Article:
return new int[] { array[mid2], array[mid] };
} else {
return new int[] { array[mid] };
}
}
```

However, this approach has a major drawback.

Consider that we are dealing with an array with a very large size in the order of *Integer.MAX_VALUE*. The value *Integer.MAX_VALUE* is 2147483647. We are required to find the middle element of the array between indices 100 and 2147483647*. *

So in our example, *start = 100* and* end = Integer.MAX_VALUE.* When we apply the formula to find the midpoint, *start* + *end* is 4294966747. This value is greater than the *Integer.MAX_VALUE* and thereby leads to overflow. When we run this in Java, we get -2147483549, which confirms the overflow.

The fix for this is rather simple. **We start by finding the difference between the two values, ***start* and *end,* and then add *(end – start) / 2* to *start. *So, **mid = start + (end – start) / 2**. This always saves us from overflow:

```
int[] middleOfArrayWithStartEnd(int[] array, int start, int end) {
int mid = start + (end - start) / 2;
int n = end - start;
if (n % 2 == 0) {
int mid2 = mid - 1;
return new int[] { array[mid2], array[mid] };
} else {
return new int[] { array[mid] };
}
}
```

**We know that accessing an element in an array is an O(1) operation.** As array elements are placed in contiguous blocks in memory, jumping to a specific index is a constant time operation. Hence, we can say that all the above operations are constant time O(1) operations.

## 4. Middle Element(s) Using Bitwise Operations

We can use Bitwise operations as an alternative to find the middle elements of an array. Bitwise operations are operations which work on binary digits(bits) of input values. There are many categories of bitwise operators such as Bitwise Logical Operators and Bitwise Shift Operators.

**Here we’ll use a specific type of shift operator called the unsigned right shift operator, i.e. >>>. **

An unsigned right shift operator, as the name suggests shifts all the bits of the input value to the right and the newly created empty spaces are filled with 0. This helps in asserting that the output will always be positive.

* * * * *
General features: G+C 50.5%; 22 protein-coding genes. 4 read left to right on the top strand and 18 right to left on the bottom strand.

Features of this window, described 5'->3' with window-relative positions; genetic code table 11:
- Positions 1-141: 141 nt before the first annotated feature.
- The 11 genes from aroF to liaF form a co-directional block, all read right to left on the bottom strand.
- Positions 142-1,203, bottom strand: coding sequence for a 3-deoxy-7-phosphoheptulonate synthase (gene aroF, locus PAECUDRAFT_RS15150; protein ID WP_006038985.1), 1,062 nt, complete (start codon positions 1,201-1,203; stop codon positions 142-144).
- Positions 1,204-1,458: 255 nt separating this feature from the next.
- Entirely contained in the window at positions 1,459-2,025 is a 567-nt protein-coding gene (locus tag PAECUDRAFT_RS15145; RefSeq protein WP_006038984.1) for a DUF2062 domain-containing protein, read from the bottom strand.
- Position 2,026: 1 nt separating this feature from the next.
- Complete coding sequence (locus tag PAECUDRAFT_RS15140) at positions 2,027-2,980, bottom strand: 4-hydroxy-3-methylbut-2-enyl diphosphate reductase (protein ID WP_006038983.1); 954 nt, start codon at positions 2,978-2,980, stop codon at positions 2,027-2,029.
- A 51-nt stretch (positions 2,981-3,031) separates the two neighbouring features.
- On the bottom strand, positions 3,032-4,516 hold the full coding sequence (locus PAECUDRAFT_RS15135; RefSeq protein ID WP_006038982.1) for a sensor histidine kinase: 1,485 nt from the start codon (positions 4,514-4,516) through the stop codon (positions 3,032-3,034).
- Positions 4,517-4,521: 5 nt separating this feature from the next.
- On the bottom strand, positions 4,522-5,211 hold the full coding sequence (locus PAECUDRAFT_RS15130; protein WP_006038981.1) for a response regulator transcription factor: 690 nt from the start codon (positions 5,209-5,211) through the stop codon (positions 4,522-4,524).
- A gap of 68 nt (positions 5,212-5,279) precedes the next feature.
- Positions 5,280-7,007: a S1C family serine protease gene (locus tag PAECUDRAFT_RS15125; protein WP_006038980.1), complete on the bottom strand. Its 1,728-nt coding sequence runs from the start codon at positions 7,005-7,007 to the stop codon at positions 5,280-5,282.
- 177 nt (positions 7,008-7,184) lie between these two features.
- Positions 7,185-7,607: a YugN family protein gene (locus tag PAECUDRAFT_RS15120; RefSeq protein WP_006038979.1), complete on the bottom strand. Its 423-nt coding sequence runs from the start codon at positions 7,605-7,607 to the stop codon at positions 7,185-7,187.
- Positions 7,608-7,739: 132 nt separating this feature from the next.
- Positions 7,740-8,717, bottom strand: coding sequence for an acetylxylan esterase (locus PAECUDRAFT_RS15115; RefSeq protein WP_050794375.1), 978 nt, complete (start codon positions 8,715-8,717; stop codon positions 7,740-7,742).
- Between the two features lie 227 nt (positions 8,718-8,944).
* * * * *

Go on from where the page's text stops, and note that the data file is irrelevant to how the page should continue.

**Unsigned shift operators are popularly used to divide a number by a power of 2**. So, *a >>> n* is equivalent to *a / (2 ^ n)*. We use this fact to find the middle element(s) between start and end:

```
int[] middleOfArrayWithStartEndBitwise(int[] array, int start, int end) {
int mid = (start + end) >>> 1;
int n = end - start;
if (n % 2 == 0) {
int mid2 = mid - 1;
return new int[] { array[mid2], array[mid] };
} else {
return new int[] { array[mid] };
}
}
```

Bitwise operations such as these are faster as they are implemented at a lower level in the hardware, and modern CPUs can take advantage of it.

In our discussions, we didn’t talk about the nature of elements or their order. A special case arises if the elements in the array are all numerical and sorted in nature.

**The middle element of a sorted data set is called the median value of the dataset and is of great importance in mathematics and statistics.** **The Median value is a measure of the central tendency of any data set and provides insights into what the typical value of the dataset could be.**

For an array of even length, the median is typically computed by finding the average of the two middle elements:

```
int medianOfArray(int[] array, int start, int end) {
Arrays.sort(array); // for safety. This can be ignored
int mid = (start + end) >>> 1;
int n = end - start;
if (n % 2 == 0) {
int mid2 = mid - 1;
return (array[mid2] + array[mid]) / 2;
} else {
return array[mid];
}
}
```

The median value expects the data set to be in sorted order to be correct. So if we are unsure of the array’s nature, we should first sort the array in ascending or descending order and then find the middle value using any of the previous methods.

Consider a problem statement where we are required to find the median house price of a country. Given the nature of the problem, we can assume that the input data will be too large to fit in the available memory of a conventional computer. **If the JVM is not able to load the entire array in memory at a time, it would be difficult to apply the methods mentioned above to find the median. **

In such cases where the data set is too large to fit in memory, we can consider the input to be in a stream rather than a conventional array. We can then find the median of the data stream using additional data structures, such as a Heap with streaming data.

## 6. Conclusion

In this article, we looked at several approaches to finding the middle elements of an array. We also talked about how this solution can help us find the median of an array.

As usual, all code samples can be found over on GitHub*.*